The most rational measure consists in removing the general causes, as noted above, if this is possible. When the patient is thin and poorly nourished, give food and cod-liver oil; and if the lips and skin are pale, iron arsenate pills (one-sixteenth grain each) are to be taken three times daily for several weeks. A boil may sometimes be arrested by painting it with tincture of iodine until the boil is almost black, or with a very heavy coating of collodion. If a boil continues to develop, notwithstanding this treatment, one should either use an ointment of vaseline containing ten per cent of boric acid spread on soft cotton over the boil, or, if the latter is very painful, resort to the frequent application of hot flaxseed poultices.

When the boil has burst, and pus is flowing out on the surrounding skin, it should be kept very clean by frequent washing with hot water and soap and the application of a solution of corrosive sublimate (one part to 1,000) made by dissolving one of the tablets, sold everywhere for surgical purposes, in a pint of warm water. This will prevent the lodgment of the pus germs in the skin and the formation of more boils. Poultices mixed with bichloride (corrosive sublimate) solution are less likely to encourage inoculation of neighboring areas.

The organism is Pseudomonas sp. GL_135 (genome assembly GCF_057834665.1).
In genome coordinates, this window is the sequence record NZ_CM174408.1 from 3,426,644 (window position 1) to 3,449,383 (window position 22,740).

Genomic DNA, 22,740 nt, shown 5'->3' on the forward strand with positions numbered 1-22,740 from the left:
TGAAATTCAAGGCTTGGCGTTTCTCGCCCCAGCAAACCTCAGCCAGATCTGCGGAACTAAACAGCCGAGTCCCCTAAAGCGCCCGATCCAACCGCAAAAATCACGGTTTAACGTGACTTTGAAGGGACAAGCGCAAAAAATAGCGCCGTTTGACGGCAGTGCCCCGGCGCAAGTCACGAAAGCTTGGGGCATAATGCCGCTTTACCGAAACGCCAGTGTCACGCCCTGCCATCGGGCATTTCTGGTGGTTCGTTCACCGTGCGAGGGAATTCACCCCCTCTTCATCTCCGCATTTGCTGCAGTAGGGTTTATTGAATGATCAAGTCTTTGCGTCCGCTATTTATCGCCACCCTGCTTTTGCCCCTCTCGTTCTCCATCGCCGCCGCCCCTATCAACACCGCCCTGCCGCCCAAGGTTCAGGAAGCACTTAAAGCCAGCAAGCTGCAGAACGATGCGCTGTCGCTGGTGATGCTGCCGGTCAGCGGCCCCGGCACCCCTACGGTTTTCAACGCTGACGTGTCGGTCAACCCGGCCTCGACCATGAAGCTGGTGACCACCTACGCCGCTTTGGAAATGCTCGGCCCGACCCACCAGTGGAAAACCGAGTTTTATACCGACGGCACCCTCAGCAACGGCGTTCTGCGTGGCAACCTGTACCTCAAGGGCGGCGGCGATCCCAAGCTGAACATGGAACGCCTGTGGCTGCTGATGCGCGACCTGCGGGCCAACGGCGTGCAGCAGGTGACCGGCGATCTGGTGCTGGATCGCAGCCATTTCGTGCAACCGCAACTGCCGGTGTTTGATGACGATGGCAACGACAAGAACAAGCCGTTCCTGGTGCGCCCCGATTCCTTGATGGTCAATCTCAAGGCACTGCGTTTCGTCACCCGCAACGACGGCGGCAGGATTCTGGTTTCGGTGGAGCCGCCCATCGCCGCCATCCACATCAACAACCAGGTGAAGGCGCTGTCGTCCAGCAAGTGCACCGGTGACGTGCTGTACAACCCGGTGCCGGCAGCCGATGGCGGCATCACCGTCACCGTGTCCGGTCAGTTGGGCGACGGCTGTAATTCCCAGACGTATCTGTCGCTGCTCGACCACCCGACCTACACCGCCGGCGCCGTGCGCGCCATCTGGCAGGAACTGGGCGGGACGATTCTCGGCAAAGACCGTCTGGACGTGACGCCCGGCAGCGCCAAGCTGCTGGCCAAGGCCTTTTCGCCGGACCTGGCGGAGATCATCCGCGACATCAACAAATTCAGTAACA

The poultices should be stopped as soon as the pain ceases, and the boil dressed as recommended above,

dusted with pure boric acid and covered with clean absorbent cotton and bandage. After pus has begun to form in a boil recovery will be materially hastened by the use of a knife, although this is not essential. The boil should be thoroughly cleaned, and a sharp knife, which has been boiled in water for five minutes, is inserted, point first, into the center of the boil, far enough to liberate the pus and dead tissue. By this means healing is much more rapid than by nature's unassisted methods. Pure carbolic acid, applied on the tip of a toothpick, thrust into the head of a boil, is generally curative. When many boils occur, consult a physician.